Digital literacy skills give college credit to freshmen
June 12, 2008 · Updated 12:20 PM
It used to be that students had to wait until high school to earn college credit for academic achievement. Now, freshmen in the South Kitsap School District (SKSD) are getting ahead by certifying their technology skills and digital literacy through a certification program provided by Certipoint, Inc.
The program teaches students the basics of hardware, software and Internet etiquette.
This is basic knowledge that everyone needs to know, said Dale Green, director of professional and technical education at South Kitsap High School. Its an international certification, recognized everywhere in the world.
Green said classes occur during school, in the students technical education classes. After they finish the course, students take a proficiency test. If they score 85 percent or higher, they can take the final certification test.
And its not just the students who benefit from the courses.
Its really across the board, Green said. Students are challenging their teachers to get certified. We have more certified instructors than anyplace in the world.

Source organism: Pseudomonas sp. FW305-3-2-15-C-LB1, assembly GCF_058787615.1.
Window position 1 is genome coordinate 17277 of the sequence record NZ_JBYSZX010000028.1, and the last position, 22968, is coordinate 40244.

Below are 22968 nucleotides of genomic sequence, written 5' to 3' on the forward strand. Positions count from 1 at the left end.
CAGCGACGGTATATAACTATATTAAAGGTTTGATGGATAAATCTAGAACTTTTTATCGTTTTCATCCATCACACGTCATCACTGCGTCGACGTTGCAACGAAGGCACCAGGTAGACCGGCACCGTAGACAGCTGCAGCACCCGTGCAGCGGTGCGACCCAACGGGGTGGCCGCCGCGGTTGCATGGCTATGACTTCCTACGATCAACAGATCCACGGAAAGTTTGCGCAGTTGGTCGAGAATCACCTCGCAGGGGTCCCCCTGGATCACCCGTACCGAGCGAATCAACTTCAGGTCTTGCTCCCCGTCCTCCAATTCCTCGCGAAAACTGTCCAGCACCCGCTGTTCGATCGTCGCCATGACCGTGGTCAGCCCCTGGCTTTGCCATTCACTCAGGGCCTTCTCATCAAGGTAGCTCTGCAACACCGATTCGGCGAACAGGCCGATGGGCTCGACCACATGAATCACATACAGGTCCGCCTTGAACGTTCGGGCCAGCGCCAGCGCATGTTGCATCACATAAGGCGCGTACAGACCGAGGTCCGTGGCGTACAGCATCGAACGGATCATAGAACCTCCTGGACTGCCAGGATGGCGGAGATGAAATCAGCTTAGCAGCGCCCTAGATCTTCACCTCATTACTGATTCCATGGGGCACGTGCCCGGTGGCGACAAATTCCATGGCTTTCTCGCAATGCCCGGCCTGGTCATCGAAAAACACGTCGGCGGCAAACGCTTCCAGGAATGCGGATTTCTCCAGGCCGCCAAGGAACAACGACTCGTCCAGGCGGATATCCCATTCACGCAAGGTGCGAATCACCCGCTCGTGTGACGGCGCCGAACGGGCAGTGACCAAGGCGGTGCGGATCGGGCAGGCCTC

SK has become a model for other school districts that want to offer teachers and students access to the necessary technology literacy skills.
The nice part about this is that these students go to the head of the line once they graduated and enroll in community college, Green said.
This past school year, nearly 75 students earned four college credits each after successfully completing Certiport, Inc.s digital literacy course.
Students are eligible to earn college credit at Olympic College, South Seattle Community College and Highline Community College while attending their junior high school classes and completing the Tech Prep program with a B grade or higher.
As a result, students pay a one-time registration fee of $10 and receive college credit roughly worth $280.
South Kitsap School District is a pilot site in the national Career Cluster Initiative, in conjunction with the Office of the Superintendent of Public Instruction (OSPI) in Washington state.
The Initiative was created to establish technology-education program standards based on industry certification.
skills, while preparing them for higher education and the workforce.
Its been a great program as we try to establish what our literacy level in technology should be for both students and staff, Green said. This is the perfect way to measure it.